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First, I must admit to not caring much for books by people who "hung around" famous people. In fact I, for the most part, despise them. They, the writers, either have an axe to grind, want money or crave attention. I did not find this to be so with this particular work. Due to the circumstances in which it was written, time lines, the author's impending death, etc. I found it to be none of the things I usually dislike this type of work for. The book of course was written by a ghost writer, Barbara Widen, but it is obvious that Widen has captured perfectly the thoughts and perceptions of Kay. I found the book to be quite fascinating as to the late General and the details of his very private life during the height of the war in Europe. Now those that are expecting a torrid, sex filled autobiography tell all will be quite disappointed. The affair between these two people was not the almost gross stuff we read of today. It actually reads more like a high school romance than a story of an affair. The reader also must make up his or her own mind as to how truthful Kay is. For myself, I tend to believe most of what she has written. She had no real reason of make anything up at this point in her life. It would be very interesting to have available Eisenhower's side of the story, in his own words, but that is not going to happen. Most of what the author has recorded is perfectly logical and quite believable. One of the most interesting aspects of this story for me was, the unreal pressure that Eisenhower was under during this period of his life. This work brings this point out quite graphically. The book is an easy read, but I did find that after reading the first few pages, I could not put it down, ergo, I lost a full nights sleep. All in all, this is a very worth while read. It is handled with dignity and insight. Recommend this one highly.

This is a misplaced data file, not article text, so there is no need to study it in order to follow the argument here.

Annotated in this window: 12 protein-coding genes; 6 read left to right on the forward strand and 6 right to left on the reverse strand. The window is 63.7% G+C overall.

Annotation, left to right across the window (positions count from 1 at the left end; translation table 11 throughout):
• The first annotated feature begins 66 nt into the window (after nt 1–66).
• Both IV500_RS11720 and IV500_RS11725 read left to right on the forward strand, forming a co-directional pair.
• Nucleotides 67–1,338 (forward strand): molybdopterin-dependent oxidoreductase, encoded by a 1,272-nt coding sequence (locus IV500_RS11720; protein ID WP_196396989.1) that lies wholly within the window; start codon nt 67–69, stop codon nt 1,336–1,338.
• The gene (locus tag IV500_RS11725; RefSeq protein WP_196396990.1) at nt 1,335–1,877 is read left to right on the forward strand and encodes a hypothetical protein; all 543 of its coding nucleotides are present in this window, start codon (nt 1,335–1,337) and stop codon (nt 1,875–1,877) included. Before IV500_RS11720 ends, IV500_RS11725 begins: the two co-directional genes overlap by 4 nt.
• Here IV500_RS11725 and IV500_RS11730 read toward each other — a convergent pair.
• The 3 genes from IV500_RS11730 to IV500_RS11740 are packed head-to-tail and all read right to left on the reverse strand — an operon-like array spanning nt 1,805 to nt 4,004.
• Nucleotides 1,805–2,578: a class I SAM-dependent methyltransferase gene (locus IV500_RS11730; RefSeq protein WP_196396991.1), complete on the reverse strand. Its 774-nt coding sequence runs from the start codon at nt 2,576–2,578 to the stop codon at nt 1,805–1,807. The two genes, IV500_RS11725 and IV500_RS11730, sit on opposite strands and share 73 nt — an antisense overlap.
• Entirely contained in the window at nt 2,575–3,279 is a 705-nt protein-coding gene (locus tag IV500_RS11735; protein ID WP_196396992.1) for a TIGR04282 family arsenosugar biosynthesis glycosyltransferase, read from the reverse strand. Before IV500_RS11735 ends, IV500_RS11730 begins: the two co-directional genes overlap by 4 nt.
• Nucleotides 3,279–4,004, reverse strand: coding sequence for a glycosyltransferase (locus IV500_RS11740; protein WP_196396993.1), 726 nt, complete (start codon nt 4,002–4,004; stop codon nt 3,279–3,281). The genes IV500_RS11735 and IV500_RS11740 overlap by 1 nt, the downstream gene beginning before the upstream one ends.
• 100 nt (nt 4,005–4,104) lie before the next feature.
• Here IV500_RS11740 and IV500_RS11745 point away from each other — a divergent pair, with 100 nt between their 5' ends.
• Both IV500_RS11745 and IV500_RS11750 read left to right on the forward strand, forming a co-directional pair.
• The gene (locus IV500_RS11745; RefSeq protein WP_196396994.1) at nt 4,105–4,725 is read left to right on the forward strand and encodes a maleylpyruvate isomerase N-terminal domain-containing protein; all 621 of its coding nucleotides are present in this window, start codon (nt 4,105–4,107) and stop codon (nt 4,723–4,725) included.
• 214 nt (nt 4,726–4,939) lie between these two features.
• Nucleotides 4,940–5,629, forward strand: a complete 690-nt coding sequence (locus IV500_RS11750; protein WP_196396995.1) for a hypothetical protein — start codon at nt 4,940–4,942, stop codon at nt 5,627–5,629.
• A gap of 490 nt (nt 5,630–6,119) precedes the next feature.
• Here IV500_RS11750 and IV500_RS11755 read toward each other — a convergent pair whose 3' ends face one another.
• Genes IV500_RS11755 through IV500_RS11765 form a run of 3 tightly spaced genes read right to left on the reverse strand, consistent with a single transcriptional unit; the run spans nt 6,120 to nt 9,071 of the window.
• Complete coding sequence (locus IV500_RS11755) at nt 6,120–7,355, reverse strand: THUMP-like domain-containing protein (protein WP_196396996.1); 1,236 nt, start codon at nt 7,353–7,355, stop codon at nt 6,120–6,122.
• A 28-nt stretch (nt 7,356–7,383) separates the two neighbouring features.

Kay Summersby produced this book while dying of cancer. It was actually ghostwritten, but based on material she provided the shadowy author, who writes extremely well. In fact, it's very difficult to put this one down and I have read it several times over the years. Kay paints fascinating word portraits of various WWII personalities she met, including the profane and hilarious Patton, the bombastic Monty, the loquacious Churchill and the shy Omar Bradley. Of course the most interesting character is Ike himself. There is no doubt Kay was utterly besotted with Eisenhower. She was wildly infatuated with him, as well as being physically attracted to him. How Ike felt about Kay is more nebulous and one can't dismiss the hundreds of love letters Ike penned to Mamie during the time he was entwined with Kay. The fact that Ike's staff denied he was sexually involved with Kay doesn't count for much; for a discreet couple, it's easy to fool outsiders. Kay writes of two thwarted sexual encounters. Both occurred in public houses where people could presumably walk in on the amorous couple. Their first attempt at being intimate was in England, but Ike couldn't perform. He apologized profusely for this failure, but Kay assured him still she still loved him anyway. Their second attempt at consummation was after VE Day, in Germany. Kay claims that clothes were wildly discarded and they tried to get down to business... but again, Ike was unable to complete the act. Poor Kay! Historians debate whether this is all wishful thinking. One might question why a woman would invent a situation where her would-be lover is impotent. If you're going to lie, why not go the whole nine yards and invent passionate couplings all over WWII Europe?Read more ›